"Through the approval of Kuvan(R), Merck Serono confirms its commitment to developing and marketing innovative therapeutic solutions for patients suffering from high medical unmet needs. PKU and BH4 deficiency deserve the attention of the whole healthcare industry and we are pleased to provide patients today with the first therapeutic option to treat these rare diseases," said Richard Douge, Executive Vice President Global Marketing at Merck Serono.
The marketing authorization is supported by data from two international, double-blind, randomized, placebo-controlled Phase III clinical trials in patients with hyperphenylalaninemia due to PKU. The data show that treatment with Kuvan(R) reduces blood phenylalanine levels and increases the proportion of patients with blood phenylalanine levels within target range, resulting in a higher dietary phenylalanine tolerance, which may reduce the need to limit phenylalanine intake in patients' diet. The most frequently reported potentially undesirable effects were headache, runny nose, diarrhea, vomiting, sore throat, cough, abdominal pain, stuffy nose and low levels of phenylalanine in the blood. These adverse events were generally mild to moderate and transient.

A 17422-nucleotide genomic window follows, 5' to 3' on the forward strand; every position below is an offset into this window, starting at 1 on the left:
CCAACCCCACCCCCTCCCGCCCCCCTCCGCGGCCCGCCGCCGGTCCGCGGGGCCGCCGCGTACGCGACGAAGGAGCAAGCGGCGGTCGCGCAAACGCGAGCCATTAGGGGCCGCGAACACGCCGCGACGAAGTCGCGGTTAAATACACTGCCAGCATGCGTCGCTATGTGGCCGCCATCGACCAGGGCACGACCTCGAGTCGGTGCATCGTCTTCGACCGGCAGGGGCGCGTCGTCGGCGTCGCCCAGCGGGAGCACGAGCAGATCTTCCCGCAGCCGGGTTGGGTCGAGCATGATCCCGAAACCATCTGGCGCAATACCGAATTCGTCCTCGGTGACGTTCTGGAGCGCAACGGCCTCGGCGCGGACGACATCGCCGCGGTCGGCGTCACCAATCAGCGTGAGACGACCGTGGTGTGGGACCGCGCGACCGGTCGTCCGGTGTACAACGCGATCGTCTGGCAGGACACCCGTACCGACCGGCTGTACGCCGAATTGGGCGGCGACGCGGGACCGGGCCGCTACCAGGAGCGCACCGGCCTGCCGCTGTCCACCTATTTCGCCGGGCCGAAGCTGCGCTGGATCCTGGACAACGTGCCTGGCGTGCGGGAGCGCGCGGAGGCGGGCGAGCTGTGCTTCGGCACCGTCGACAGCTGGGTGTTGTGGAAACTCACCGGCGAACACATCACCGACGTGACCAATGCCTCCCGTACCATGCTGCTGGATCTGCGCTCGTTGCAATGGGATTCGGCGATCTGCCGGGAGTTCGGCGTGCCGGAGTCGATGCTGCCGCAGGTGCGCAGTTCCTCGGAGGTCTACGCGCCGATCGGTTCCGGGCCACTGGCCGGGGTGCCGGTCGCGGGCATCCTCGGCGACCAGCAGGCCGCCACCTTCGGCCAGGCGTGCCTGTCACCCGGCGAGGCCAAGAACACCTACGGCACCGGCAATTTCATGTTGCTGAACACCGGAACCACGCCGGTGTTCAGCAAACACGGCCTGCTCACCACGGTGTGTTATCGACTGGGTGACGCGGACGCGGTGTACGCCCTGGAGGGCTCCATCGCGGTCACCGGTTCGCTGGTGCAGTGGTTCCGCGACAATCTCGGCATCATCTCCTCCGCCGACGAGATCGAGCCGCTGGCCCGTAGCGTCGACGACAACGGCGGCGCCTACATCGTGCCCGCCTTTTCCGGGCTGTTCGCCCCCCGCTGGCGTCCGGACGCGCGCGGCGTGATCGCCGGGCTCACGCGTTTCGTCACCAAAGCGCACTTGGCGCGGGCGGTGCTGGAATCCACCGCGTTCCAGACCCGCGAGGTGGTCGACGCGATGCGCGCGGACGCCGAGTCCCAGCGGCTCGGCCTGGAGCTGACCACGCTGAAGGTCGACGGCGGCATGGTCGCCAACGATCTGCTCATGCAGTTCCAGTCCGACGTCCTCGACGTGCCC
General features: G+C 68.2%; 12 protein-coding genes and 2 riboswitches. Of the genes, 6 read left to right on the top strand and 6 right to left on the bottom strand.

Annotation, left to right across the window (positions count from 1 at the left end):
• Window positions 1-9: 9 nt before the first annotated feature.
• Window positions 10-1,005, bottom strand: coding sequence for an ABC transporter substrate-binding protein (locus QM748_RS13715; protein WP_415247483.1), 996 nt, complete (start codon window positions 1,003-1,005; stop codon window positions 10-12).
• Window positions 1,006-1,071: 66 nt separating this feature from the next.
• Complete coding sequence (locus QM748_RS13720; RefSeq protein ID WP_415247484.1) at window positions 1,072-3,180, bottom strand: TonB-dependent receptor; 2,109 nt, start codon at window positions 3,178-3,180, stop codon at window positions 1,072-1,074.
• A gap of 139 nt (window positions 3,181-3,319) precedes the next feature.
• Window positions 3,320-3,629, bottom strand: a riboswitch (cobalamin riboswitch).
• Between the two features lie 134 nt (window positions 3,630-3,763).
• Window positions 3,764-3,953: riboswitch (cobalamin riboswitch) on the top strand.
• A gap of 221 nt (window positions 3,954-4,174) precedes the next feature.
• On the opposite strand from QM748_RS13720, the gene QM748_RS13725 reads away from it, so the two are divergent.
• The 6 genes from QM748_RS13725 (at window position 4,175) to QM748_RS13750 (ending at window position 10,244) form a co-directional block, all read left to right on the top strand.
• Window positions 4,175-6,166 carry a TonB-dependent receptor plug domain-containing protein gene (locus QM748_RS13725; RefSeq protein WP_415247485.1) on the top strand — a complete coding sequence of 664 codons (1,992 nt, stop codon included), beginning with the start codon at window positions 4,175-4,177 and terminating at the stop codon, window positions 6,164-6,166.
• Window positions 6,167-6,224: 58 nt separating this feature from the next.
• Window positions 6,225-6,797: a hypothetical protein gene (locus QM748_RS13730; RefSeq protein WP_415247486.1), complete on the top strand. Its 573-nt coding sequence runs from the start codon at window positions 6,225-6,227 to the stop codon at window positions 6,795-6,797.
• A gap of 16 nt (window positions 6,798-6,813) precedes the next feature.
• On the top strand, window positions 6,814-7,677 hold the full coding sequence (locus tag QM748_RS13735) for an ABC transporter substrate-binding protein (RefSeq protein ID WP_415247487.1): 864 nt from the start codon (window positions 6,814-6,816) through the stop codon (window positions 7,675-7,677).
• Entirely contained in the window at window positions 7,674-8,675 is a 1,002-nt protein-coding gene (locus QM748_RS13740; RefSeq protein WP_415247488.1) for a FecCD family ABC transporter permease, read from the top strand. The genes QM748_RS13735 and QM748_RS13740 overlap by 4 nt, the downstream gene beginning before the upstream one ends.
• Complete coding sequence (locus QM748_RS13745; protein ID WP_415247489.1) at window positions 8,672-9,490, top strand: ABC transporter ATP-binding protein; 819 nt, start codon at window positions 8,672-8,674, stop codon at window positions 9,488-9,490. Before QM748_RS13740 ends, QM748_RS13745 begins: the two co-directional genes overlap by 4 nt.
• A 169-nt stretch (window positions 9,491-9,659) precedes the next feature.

The European Commission has granted marketing authorization for the 27 countries(2) of the European Union as well as Iceland, Liechtenstein and Norway. As an Orphan Medicinal Product and the first drug approved for the treatment of HPA, Kuvan(R) will receive 10 years of data protection in the European Union for this therapeutic indication. Launch of Kuvan(R) in Europe is expected to start in the first half of 2009.